By Dave Pehling
SAN FRANCISCO (CBS SF) — One of the great voices in modern metal returns to San Francisco the day after Thanksgiving when King Diamond brings his band to the Warfield with support from Uncle Acid and the Deadbeats and Idle Hands.
One of the most influential metal vocalists to emerge after the 1970s when he first came to fame fronting Danish band Mercyful Fate, King Diamond would rise to even greater success with the horrifying concept albums he delivered with his eponymous band.
With a voice that ranged from a guttural growl to a soaring falsetto and his sinister, corpse-painted visage, Diamond and Mercyful Fate were pioneers of early black metal thanks to the anthems heard on the band’s seminal early ’80s albums Melissa and Don’t Break the Oath. Though the band split up by 1985 due to musical differences, it’s limited output and ferocious live shows (particularly their first U.S. tour supporting Motörhead in 1984) exerted a major influence on Metallica (who recorded a medley of Fate’s best tunes on their Garage Inc. covers album), Slayer and a host of extreme metal bands that would follow in their wake.
Diamond would form his eponymous band that initially included Fate guitarist Michael Denner and bassist Timi Hansen, releasing its debut album Fatal Portrait in 1986. After that effort, the group went on to explore a more storytelling approach with the acclaimed horror concept efforts Abigail, “Them” and Conspiracy. Always a menacing figure live with his upside-down bone cross mic stand (made from an actual human femur and tibia), King Diamond upped the theatrics by introducing more elaborate stage craft, including costumed actors and illusionist tricks to flesh out his dark, gothic visions when performing.
Mercyful Fate would reunite in 1993, but Diamond managed to record and tour with both groups through the decade until Fate once again went on hiatus in 1999. The singer and his group put put out more successful concept albums with Abigail II and The Puppet Master during the 2000s, but scaled back it’s touring efforts.
Diamond had a major health scare in 2010 when he underwent triple-bypass surgery after suffering multiple heart attacks. The singer eventually made his first post-operation return to the stage in 2011, performing a medley of Mercyful Fate hits with longtime admirers Metallica and old Fate bandmates Hank Shermann, Michael Denner, and Timi Hansen during Metallica’s 30th anniversary shows at The Fillmore.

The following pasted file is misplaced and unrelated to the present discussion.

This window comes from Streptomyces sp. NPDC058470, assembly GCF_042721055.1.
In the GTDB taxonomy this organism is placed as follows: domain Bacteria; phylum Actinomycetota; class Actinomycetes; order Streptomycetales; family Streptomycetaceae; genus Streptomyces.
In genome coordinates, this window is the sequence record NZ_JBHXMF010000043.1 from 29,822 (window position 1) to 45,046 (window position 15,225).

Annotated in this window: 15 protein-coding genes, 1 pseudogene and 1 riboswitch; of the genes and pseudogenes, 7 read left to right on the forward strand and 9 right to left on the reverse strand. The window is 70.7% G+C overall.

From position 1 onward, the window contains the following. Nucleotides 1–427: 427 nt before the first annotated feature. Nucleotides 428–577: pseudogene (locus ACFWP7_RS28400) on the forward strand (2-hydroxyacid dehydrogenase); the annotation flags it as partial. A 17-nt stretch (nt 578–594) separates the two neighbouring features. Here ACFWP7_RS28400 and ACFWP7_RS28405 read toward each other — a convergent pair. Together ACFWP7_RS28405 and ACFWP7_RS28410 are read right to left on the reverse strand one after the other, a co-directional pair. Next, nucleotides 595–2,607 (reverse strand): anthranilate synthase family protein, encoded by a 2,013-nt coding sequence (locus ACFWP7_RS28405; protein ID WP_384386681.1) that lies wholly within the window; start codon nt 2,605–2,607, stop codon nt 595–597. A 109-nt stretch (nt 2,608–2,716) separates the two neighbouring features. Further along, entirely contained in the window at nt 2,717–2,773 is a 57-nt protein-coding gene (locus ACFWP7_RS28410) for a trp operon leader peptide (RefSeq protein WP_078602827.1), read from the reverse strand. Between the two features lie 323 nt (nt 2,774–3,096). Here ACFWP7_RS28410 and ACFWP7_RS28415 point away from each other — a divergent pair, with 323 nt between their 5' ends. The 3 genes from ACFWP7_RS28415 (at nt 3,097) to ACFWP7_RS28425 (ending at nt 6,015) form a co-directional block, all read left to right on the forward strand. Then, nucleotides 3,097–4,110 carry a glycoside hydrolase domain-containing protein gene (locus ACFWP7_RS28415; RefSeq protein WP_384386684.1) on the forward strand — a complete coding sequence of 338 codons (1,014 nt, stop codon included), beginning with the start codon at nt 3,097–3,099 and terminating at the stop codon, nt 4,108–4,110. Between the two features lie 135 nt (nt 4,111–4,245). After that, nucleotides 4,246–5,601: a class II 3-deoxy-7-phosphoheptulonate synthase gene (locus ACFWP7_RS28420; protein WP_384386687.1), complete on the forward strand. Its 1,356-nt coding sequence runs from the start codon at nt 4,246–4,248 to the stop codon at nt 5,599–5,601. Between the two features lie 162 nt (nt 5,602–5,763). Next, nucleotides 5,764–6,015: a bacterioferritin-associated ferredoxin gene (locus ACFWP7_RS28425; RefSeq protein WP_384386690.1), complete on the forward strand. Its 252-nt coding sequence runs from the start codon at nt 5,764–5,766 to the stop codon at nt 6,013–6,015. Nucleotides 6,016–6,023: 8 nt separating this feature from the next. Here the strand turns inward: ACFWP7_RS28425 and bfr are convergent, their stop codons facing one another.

In 2014, Diamond and his band embarked on their first full tour of the U.S. in a decade to ecstatic audiences before joining Slayer the following summer as part of the last ever Rockstar Mayhem Festival in 2015. The next year, Diamond toured performing his the classic Abigail album in its entirety along with other solo hits and Mercyful Fate tracks, playing metal festivals on both sides of the Atlantic and reestablishing the group as a live juggernaut.
Since then, the band has been hard at work on its forthcoming new album that was confirmed with an announcement over the summer. Set for release in 2020, The Institute will present King Diamond’s latest dark tale of madness and misery set in a mental hospital and marks the band’s first new effort in 13 years. Though the singer is slated to be involved in a series of announced Mercyful Fate reunion shows at European festivals next summer (a major event sadly underscored by the recent death of former bassist Timi Hansen to cancer), it looks like most of Diamond’s attention will be taken up with promoting the album next year.
The band’s current tour of the U.S. features a performance full of classic King Diamond songs and a preview of a new tune from the album to go along with a brand new stage set and fresh scripted theatrics from the metal master of the macabre. The tour also includes stellar support from two notable bands when it comes to the Warfield on Nov. 29.
In the space of a decade since first coming together, British psychedelic doomsayers Uncle Acid & the Deadbeats have risen from a fledgling project to become one of the more celebrated modern metal exports from the U.K. Founded by principle songwriter Kevin “K.R.” Starrs, the shadowy group from Cambridge initially garnered notice in 2009 with a few catchy, fuzz-drench songs, posted on the band’s MySpace page.
Entreaties from fans for an album led to an an extremely limited-edition CD-R entitled simply Volume 1 that showcased tuneful proto-metal dirges that matched memorable Beatles-esque vocal melodies to pulverizing riffs. A second self-released album – 2011’s sonic homage to classic Hammer Films horror Blood Lust – further refined Starrs’s songwriting and scored Uncle Acid & the Deadbeats a deal with Rise Above Records.
For its ambitious 2013 follow-up effort Mind Control, Starr drew inspiration from ’60s exploitation flicks and the murderous machinations of hippy cult leader Charles Manson to craft a diabolically listenable concept album. The band made its stateside debut that year when it played the Maryland Death Fest, later returning to the U.S. for a fall tour that marked the first time most metal fans in the U.S. got a chance to see the group.
The band continued with the concept-album route on its next recording, 2015’s The Night Creeper, which told the tale of a serial killer styled after Jack the Ripper. Uncle Acid and the Deadbeats hit a new high with their most recent collection, last year’s more sophisticated Wasteland. Tracked at the same Los Angeles studio where the Beach Boys recorded Pet Sounds, the album expanded the band’s instrumental palette with extensive use of keyboards and a much more dynamic range of moods. Tuneful opening act Idle Hands hails from Portland, OR, and adds elements of ’80s post-punk bands like Killing Joke and Sisters of Mercy as well as the pre-Electric era sounds of the Cult to their hard-rock template.
King Diamond with Uncle Acid and the Deadbeats and Idle Hands
Friday, Nov. 29, 7 p.m. $45-$75